How would you describe your music to someone who’s never heard the Gothard Sisters?

Imagine you’re in [J.R.R. Tolkien’s] Hobbiton at a festival, and there’s a band of Hobbits playing Celtic-folk music. We like to think that we sound like that band! Our music has Celtic, folk, classical, and New-Age musical influences, weaving together layers of violin, acoustic guitar, mandolin, bodhrán, djembe, whistle, and vocal harmonies.

How did this town influence/inspire/support you in your music together?

For one thing, the natural beauty of the Edmonds area has inspired a lot of our music. Seeing the Olympic mountains across Puget Sound sparkling with snow, the gorgeous green colors of the local forests, the ability to visit our beaches and view the ocean, or hearing the sound of heavy rainfall on a skylight or the rustling of wind through the trees… all seem to inspire ideas for new tunes and songs.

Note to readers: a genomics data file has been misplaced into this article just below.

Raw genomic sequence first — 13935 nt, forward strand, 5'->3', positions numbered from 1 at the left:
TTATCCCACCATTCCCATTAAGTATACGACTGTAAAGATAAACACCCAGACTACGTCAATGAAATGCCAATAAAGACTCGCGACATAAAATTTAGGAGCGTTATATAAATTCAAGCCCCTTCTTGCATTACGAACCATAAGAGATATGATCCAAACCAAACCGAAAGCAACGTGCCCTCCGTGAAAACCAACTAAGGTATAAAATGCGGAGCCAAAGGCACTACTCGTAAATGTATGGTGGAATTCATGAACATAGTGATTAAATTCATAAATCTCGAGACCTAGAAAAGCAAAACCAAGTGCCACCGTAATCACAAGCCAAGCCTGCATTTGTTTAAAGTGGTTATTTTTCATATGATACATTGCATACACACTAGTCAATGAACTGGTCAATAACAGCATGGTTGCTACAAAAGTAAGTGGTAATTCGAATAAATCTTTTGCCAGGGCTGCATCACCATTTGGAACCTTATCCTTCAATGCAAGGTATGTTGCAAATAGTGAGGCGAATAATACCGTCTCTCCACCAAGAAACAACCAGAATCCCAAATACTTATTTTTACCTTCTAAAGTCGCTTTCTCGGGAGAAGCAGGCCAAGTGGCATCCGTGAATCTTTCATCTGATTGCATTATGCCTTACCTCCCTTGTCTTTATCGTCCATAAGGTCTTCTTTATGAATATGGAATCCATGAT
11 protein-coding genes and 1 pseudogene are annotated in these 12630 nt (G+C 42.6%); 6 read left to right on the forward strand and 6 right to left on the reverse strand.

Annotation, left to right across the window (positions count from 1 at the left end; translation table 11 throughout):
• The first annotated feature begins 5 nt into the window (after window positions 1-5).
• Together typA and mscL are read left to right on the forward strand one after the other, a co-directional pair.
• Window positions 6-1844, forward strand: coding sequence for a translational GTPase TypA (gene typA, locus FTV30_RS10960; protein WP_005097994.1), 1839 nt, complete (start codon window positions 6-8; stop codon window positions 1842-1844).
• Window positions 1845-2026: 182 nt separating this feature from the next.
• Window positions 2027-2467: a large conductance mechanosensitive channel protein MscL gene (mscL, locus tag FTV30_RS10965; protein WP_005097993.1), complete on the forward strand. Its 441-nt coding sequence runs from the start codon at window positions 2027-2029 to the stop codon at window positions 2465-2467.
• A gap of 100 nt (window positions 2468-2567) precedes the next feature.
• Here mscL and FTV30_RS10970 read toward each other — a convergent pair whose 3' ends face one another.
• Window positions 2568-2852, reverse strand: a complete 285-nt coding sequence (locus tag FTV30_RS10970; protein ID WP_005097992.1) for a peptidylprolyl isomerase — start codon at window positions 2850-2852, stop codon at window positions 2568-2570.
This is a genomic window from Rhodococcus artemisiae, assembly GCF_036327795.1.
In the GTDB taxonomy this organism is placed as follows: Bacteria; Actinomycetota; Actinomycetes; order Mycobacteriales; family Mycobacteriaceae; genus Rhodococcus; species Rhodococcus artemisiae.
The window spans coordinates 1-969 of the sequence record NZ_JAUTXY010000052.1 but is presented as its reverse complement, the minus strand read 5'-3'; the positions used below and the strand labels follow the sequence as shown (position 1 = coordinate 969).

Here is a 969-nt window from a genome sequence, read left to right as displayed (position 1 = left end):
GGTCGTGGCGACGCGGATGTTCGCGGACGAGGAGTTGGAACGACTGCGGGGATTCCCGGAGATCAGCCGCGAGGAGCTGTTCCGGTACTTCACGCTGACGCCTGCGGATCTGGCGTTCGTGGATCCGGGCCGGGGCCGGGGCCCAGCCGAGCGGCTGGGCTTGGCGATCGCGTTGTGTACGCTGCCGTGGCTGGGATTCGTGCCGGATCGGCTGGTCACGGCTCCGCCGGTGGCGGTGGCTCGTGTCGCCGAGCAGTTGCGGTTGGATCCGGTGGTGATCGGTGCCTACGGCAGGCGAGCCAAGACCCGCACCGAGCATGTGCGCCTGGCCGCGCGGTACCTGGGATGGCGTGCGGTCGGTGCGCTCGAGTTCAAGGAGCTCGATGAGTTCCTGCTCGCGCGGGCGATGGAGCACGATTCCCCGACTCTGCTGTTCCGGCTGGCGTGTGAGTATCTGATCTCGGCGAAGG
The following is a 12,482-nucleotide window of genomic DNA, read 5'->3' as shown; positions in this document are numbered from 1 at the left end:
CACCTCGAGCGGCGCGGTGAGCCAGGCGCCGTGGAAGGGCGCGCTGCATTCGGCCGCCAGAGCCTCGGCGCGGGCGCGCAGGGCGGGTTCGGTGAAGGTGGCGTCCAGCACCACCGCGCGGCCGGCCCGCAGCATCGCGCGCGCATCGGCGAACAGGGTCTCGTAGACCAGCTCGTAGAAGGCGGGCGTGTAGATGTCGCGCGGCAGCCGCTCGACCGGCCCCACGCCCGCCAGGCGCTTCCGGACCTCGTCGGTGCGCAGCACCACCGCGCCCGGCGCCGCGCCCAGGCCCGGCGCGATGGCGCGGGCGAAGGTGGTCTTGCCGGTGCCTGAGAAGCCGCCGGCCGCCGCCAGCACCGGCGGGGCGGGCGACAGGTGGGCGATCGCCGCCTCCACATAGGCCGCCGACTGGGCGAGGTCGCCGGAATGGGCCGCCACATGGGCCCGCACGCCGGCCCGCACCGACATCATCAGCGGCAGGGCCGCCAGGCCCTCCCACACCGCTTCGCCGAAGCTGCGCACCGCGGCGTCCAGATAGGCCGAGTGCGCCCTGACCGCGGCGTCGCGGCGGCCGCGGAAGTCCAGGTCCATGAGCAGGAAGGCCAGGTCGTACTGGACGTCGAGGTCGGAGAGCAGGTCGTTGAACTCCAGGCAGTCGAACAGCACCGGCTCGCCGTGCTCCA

All three of us studied classical violin from the late local Edmonds teacher Larry Fisher, and Edmonds audiences have seen us grow up through many levels of performances, starting at the Farmer’s Market and moving all the way up to the Edmonds Center for the Arts.

Obviously, you’ve performed many times in Edmonds. What have been some memorable, favorite gigs?

Every year, we hold our big Celtic Christmas concert at the Edmonds Center for the Arts, which is always one of our favorite concerts of the year. We’ve also played multiple concerts at Edmonds City Park over the years that have been great fun.

Any gigs scheduled in Edmonds for the holidays?

Yes! Our big performance in Edmonds over the holidays will be at the Edmonds Center for the Arts on December 2, 2021 at 7:30 p.m.

What are you currently involved in; you were on tour this year?